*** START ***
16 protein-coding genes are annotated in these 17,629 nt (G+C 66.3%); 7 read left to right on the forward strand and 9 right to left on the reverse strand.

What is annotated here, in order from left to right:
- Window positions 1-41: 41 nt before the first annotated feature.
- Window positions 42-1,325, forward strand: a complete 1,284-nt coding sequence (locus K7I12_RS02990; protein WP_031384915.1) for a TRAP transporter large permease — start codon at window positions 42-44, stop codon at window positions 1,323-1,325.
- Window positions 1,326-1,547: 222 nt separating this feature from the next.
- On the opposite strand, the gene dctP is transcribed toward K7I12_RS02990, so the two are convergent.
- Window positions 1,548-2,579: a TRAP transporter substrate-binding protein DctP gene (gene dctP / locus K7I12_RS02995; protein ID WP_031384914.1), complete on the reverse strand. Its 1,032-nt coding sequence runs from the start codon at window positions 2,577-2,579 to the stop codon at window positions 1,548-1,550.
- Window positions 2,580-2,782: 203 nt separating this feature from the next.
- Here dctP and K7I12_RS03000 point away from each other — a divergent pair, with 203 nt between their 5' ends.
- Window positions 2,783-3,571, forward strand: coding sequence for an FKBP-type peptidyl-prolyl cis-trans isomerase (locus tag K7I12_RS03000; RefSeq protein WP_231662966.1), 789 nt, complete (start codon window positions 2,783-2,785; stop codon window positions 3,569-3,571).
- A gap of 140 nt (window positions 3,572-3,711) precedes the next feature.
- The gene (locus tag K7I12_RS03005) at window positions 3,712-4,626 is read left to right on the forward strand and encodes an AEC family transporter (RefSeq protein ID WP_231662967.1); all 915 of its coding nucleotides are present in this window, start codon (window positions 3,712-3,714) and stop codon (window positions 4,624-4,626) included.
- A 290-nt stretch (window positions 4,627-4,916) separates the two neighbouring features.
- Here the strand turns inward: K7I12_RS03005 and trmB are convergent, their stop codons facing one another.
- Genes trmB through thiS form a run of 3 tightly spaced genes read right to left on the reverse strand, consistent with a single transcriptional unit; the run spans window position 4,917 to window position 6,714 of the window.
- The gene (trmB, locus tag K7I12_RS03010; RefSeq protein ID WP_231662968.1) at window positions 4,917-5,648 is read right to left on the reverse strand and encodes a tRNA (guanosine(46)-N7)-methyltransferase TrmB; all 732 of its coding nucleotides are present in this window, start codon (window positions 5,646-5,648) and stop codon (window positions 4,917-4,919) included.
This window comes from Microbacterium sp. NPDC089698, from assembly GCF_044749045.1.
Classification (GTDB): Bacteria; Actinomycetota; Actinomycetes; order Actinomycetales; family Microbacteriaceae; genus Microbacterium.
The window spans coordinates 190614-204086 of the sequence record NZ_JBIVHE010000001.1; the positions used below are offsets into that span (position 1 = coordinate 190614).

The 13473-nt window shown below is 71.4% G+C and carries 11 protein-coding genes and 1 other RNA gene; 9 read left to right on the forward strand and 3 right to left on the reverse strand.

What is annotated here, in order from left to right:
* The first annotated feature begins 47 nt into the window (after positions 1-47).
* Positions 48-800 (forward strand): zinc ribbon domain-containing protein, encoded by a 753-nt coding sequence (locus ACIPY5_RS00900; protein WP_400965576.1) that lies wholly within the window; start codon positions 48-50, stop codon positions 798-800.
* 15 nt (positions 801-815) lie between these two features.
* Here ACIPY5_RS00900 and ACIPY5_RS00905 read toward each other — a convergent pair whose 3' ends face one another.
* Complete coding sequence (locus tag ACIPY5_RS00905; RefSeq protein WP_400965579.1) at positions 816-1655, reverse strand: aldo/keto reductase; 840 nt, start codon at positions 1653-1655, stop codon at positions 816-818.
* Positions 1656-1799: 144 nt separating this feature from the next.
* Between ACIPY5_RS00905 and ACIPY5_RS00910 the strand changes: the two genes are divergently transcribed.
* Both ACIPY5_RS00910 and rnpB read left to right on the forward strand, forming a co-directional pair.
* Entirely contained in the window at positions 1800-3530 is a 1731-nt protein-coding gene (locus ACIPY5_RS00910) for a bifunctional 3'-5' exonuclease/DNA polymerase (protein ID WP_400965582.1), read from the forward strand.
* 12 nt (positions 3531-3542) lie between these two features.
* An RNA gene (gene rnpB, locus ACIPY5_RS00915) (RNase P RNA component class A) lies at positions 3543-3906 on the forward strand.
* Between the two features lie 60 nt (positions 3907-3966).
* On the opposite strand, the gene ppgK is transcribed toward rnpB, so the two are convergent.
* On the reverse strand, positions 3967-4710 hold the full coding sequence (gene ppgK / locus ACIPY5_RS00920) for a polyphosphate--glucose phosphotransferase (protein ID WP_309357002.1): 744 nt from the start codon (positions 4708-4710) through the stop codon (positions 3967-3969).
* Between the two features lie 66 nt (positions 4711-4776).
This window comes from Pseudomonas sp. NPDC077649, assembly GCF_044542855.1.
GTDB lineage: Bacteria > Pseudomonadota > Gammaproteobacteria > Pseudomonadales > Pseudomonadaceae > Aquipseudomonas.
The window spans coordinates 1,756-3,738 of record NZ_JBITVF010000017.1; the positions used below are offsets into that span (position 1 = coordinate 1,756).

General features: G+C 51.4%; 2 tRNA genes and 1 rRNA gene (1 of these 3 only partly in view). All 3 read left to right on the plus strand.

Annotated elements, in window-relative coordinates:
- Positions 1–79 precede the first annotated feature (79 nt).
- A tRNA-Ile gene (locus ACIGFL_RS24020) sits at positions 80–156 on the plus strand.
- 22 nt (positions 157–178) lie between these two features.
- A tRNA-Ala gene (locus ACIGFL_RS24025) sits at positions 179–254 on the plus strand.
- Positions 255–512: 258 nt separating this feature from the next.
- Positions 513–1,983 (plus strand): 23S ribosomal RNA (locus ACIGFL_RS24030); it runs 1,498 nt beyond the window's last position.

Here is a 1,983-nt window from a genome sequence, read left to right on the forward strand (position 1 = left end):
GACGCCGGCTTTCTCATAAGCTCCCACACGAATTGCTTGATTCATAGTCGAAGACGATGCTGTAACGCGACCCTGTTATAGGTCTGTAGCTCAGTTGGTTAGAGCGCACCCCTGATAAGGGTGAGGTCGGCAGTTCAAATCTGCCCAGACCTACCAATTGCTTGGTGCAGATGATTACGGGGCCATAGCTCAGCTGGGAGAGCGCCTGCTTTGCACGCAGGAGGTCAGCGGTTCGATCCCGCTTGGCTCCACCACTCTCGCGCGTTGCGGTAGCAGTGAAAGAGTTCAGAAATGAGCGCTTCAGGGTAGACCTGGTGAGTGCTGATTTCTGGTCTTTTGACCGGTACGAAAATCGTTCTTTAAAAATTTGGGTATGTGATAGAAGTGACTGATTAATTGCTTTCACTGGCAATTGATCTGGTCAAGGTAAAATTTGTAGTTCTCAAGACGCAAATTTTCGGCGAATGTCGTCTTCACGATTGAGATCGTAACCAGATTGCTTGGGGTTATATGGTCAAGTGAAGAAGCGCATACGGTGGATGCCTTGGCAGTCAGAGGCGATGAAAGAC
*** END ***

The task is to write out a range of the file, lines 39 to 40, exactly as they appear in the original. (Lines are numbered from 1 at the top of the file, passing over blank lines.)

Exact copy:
The window spans coordinates 1,756-3,738 of record NZ_JBITVF010000017.1; the positions used below are offsets into that span (position 1 = coordinate 1,756).

General features: G+C 51.4%; 2 tRNA genes and 1 rRNA gene (1 of these 3 only partly in view). All 3 read left to right on the plus strand.